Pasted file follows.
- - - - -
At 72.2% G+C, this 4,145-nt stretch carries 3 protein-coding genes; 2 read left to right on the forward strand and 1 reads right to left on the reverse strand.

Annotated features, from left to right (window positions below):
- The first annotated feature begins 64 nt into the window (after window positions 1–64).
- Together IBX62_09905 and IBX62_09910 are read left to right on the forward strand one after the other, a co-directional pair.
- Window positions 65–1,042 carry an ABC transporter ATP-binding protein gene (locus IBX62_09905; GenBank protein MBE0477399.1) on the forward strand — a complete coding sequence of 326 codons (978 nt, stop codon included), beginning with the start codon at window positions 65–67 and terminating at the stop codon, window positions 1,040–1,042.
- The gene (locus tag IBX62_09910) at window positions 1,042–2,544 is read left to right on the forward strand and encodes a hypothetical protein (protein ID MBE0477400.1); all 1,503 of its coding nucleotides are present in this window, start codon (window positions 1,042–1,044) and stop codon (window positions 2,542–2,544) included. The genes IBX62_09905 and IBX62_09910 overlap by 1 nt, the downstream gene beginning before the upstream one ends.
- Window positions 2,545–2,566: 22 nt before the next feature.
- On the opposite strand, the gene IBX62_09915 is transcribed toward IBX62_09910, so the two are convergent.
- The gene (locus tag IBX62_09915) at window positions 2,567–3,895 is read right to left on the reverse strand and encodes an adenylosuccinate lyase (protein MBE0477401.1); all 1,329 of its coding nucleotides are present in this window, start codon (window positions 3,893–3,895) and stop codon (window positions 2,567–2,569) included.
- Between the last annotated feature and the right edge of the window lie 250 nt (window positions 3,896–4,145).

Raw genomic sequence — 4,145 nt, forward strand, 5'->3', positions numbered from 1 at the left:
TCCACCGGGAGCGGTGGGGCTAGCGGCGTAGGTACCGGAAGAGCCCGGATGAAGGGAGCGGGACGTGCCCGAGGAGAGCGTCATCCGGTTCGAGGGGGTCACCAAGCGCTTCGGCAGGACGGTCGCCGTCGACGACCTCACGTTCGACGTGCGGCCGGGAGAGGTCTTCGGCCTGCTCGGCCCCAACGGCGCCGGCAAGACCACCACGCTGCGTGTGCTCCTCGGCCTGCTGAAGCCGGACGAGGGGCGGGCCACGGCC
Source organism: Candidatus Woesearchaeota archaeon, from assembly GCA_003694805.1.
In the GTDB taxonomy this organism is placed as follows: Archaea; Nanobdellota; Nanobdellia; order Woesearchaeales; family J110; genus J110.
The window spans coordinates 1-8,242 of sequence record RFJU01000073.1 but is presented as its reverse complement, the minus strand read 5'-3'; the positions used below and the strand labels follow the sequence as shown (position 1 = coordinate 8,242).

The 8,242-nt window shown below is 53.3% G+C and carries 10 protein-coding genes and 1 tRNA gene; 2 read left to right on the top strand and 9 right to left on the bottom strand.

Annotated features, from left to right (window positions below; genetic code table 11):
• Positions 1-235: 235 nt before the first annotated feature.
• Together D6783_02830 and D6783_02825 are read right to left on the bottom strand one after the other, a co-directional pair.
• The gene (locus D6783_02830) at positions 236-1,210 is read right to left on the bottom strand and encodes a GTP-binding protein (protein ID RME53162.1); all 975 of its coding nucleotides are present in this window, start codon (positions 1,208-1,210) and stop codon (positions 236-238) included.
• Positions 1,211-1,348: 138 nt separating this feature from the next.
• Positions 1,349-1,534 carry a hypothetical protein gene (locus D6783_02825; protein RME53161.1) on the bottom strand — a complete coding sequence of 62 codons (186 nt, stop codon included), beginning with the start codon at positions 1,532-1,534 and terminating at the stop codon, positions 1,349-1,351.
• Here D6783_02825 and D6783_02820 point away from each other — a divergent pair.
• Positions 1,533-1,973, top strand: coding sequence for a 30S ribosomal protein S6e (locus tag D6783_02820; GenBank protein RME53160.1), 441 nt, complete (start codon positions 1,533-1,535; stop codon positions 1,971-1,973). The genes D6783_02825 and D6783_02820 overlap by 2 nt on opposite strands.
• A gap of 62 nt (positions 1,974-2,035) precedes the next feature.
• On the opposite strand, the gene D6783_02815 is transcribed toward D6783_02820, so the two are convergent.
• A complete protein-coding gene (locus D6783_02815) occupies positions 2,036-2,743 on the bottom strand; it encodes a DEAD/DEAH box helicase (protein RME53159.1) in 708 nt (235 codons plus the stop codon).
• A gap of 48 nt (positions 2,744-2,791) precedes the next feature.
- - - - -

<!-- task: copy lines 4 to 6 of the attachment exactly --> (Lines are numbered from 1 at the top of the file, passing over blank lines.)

- Together IBX62_09905 and IBX62_09910 are read left to right on the forward strand one after the other, a co-directional pair.
- Window positions 65–1,042 carry an ABC transporter ATP-binding protein gene (locus IBX62_09905; GenBank protein MBE0477399.1) on the forward strand — a complete coding sequence of 326 codons (978 nt, stop codon included), beginning with the start codon at window positions 65–67 and terminating at the stop codon, window positions 1,040–1,042.
- The gene (locus tag IBX62_09910) at window positions 1,042–2,544 is read left to right on the forward strand and encodes a hypothetical protein (protein ID MBE0477400.1); all 1,503 of its coding nucleotides are present in this window, start codon (window positions 1,042–1,044) and stop codon (window positions 2,542–2,544) included. The genes IBX62_09905 and IBX62_09910 overlap by 1 nt, the downstream gene beginning before the upstream one ends.